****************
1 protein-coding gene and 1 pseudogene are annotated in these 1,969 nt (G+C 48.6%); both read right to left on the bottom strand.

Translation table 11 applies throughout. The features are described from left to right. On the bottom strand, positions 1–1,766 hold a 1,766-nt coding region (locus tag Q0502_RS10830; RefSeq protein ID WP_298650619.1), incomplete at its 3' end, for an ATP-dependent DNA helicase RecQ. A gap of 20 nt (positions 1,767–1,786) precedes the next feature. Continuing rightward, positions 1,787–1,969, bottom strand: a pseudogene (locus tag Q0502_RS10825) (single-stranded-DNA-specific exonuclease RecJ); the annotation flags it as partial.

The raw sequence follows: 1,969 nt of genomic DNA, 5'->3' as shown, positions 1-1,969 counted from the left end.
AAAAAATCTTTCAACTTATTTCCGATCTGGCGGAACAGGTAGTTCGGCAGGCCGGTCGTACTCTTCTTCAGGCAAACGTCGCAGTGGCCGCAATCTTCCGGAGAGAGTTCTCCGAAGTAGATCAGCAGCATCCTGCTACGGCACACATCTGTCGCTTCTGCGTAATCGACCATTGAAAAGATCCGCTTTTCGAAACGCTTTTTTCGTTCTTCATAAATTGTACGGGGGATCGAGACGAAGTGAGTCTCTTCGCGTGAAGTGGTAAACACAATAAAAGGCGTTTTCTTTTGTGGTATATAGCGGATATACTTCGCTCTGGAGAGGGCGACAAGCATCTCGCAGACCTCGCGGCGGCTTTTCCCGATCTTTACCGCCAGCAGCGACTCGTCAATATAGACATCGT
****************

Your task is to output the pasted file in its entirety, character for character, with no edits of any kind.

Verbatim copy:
1 protein-coding gene and 1 pseudogene are annotated in these 1,969 nt (G+C 48.6%); both read right to left on the bottom strand.

Translation table 11 applies throughout. The features are described from left to right. On the bottom strand, positions 1–1,766 hold a 1,766-nt coding region (locus tag Q0502_RS10830; RefSeq protein ID WP_298650619.1), incomplete at its 3' end, for an ATP-dependent DNA helicase RecQ. A gap of 20 nt (positions 1,767–1,786) precedes the next feature. Continuing rightward, positions 1,787–1,969, bottom strand: a pseudogene (locus tag Q0502_RS10825) (single-stranded-DNA-specific exonuclease RecJ); the annotation flags it as partial.

The raw sequence follows: 1,969 nt of genomic DNA, 5'->3' as shown, positions 1-1,969 counted from the left end.
AAAAAATCTTTCAACTTATTTCCGATCTGGCGGAACAGGTAGTTCGGCAGGCCGGTCGTACTCTTCTTCAGGCAAACGTCGCAGTGGCCGCAATCTTCCGGAGAGAGTTCTCCGAAGTAGATCAGCAGCATCCTGCTACGGCACACATCTGTCGCTTCTGCGTAATCGACCATTGAAAAGATCCGCTTTTCGAAACGCTTTTTTCGTTCTTCATAAATTGTACGGGGGATCGAGACGAAGTGAGTCTCTTCGCGTGAAGTGGTAAACACAATAAAAGGCGTTTTCTTTTGTGGTATATAGCGGATATACTTCGCTCTGGAGAGGGCGACAAGCATCTCGCAGACCTCGCGGCGGCTTTTCCCGATCTTTACCGCCAGCAGCGACTCGTCAATATAGACATCGT